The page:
Lesson 6: Choose a Beautiful Less Traveled Path

by | May 14, 2016

Photo of a lemming in the snow

Choose a Beautiful Less Traveled Path



Part 1: Do Not Be a Lemming


In the new Disney movie, Zootopia, there is an excellent scene in which a bunch of lemmings, all wearing the same outfit, leave an office building together on a break, and all buy pop sickles.  They scarf them down, throw the stick in the garbage can and scurry back into the office.  It is a brilliant image about the dangers of conformity.    Lemmings, of course, are often used as a symbolic image for going with the flow.  Lemmings do not take a beautiful, less traveled path; they take one common, well-worn road.  Lemmings tend to follow the lead of the very first one.  Do not be a lemming.

A good friend of mine that I worked with for a couple of years was an avid musher.  She owned a bunch of Alaskan Huskies.  Huskies are beautiful dogs, but the expense involved with keeping up with feeding and cleaning them must have been enormous.  One day I was privileged enough to be invited to watch her give a demonstration on how to use a sled – how to be a musher.  As I was watching, I noticed that there was much more pressure on the lead dog compared to all of the other dogs.  The success of the journey, the strength of the team is really in this dogs paws.  Most people, I surmise, if they were really honest with themselves would much rather follow the lead dog than be the lead dog.  What about you?  I am sure if they were pressed, they would say, “well, I don’t want to be at the back, somewhere in the middle of the pack would be perfect.” They really want to be lemmings.



Part 2:  Be the Lead Dog


I would much rather be the lead dog.  The lead dog gets harnessed first.  The lead dog is the most trusted dog in the team.  The lead dog has the majority of the responsibility for leading the rest of the team.  The lead dog gets to be the very first dog to step into a fresh, pristine snowy trail.  The lead dog is typically harnessed alone and does not need to rely on the strength or lack of strength of a teammate next to her.  The lead dog is the first mammal to see the beauty, the scenery, before her.  And, the lead dog is the first animal to experience the thrill of a journey or race completed.  Meanwhile, all of the other dogs get to look up the butt of the dog ahead of them.  It’s funny, but true.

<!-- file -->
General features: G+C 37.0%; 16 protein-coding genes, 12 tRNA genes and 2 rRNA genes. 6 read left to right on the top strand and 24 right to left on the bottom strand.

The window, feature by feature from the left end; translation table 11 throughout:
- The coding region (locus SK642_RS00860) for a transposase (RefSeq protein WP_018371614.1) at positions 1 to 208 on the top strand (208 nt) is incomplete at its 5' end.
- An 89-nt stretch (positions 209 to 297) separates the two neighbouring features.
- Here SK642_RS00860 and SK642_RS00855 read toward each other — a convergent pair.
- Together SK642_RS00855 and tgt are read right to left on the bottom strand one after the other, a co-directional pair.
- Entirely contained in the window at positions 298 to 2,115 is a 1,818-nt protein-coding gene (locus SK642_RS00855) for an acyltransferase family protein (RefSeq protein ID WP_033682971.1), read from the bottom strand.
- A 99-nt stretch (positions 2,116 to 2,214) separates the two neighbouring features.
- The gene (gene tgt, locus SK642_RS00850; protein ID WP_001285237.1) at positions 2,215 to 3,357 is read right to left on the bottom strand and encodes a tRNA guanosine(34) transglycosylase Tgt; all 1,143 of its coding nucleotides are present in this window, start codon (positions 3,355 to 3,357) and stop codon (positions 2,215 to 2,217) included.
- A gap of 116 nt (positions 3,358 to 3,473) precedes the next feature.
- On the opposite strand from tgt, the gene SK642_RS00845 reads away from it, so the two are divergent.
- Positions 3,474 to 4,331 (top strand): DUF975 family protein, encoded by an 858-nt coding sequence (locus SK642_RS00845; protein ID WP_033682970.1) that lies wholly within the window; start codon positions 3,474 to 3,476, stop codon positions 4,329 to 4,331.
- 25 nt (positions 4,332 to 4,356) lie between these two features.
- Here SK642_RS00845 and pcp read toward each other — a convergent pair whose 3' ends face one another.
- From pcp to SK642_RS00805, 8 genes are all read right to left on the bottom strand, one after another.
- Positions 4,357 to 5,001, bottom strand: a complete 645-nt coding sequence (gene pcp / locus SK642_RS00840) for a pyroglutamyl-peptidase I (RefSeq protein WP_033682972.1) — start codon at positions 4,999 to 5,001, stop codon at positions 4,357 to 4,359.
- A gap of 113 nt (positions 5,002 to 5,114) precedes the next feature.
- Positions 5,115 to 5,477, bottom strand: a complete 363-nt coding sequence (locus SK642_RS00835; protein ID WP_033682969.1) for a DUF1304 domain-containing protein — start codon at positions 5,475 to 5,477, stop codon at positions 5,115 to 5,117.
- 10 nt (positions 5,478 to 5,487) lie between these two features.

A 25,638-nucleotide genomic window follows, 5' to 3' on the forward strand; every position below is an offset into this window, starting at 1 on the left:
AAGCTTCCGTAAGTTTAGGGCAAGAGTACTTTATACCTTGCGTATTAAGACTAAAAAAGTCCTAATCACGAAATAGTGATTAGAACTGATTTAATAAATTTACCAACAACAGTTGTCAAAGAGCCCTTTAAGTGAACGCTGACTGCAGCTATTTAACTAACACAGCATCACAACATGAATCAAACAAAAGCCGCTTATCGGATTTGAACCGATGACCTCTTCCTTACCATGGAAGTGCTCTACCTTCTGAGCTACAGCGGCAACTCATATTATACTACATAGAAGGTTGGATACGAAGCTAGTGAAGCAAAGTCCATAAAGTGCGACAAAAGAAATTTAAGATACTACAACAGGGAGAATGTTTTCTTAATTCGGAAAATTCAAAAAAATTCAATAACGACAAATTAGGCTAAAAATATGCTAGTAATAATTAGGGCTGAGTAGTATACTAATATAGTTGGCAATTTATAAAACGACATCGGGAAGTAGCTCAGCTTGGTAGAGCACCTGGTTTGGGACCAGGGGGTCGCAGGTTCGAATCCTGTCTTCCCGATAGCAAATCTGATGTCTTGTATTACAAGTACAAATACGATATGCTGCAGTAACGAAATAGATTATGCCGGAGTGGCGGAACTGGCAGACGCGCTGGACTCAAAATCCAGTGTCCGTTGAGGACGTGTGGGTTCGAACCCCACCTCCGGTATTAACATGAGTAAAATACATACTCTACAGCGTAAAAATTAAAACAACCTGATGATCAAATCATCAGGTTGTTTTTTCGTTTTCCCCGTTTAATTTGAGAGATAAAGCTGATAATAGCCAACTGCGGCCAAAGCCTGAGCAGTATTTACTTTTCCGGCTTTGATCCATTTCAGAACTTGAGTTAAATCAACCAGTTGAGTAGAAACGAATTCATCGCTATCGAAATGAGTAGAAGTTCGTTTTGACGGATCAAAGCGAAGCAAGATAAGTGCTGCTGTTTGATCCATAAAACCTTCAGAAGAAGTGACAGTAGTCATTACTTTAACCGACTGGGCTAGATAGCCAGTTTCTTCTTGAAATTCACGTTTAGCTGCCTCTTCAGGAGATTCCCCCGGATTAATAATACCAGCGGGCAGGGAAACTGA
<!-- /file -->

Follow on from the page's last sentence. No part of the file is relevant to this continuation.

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Obviously, a sled team analogy is a little bit different than the team environment you face at work, at home, in the nonprofit, at church.  You may not have the option of becoming the lead dog.  But, don’t you often feel like a lemming?  You come out of the same office door, go to the same eating establishment, sit with the same people, in the same area day after day.  Some of you have the cost of your regular meal down to the exact penny.  You time your lunch and breaks down to the second.  You pick out the same clothes, same styles day-after-day.  You have been trained to say “Good morning,” you follow the typical meeting protocols.  You have conformed.  You are a lemming.  Sorry.  Lemmings are a pretty cool rodent as far as rodents go.  Do not be a lemming.

Ironically, one of the major themes of the movie, Zootopia is to follow your dreams, follow your heart, and to not conform to someone else’s version of your life.  Good theme.  It would have been really clever to see one of the lemmings in a purple suit or Bermuda shorts and Birkenstocks, another symbolic metaphor. 



Part 3: Be the Lead Dog of Your Life


I imagine another beautiful thing about being the lead sled dog is that she has learned how to take different paths.  Some paths are more curvy and steep and require a different pace, while others are covered with prints from lots of other dogs and animals and requires a totally different approach.  Whatever path is chosen, being the first to strike out on that path must be an exhilarating feeling.  Find a beautiful path for yourself.  Even if the path you take becomes just a simple detour that leads back to the well-worn, trampled path – that journey may make all the difference.  That detour of nonconformity, of breaking out, may be enough to set you apart.  And even though you may go back to being a little more lemming like than you should, perhaps, when people saw your true colors it will make all the difference.  Dare not to be a lemming.  Become the lead dog of your life. 


Be the Lead Dog of Your Life

Be the Lead Dog of Your Life





Homework Points

  1. Are you totally a lemming?
  2. Is there a different path you have been considering?
  3. What quote, phrase, verse, mantra will you recite to help you?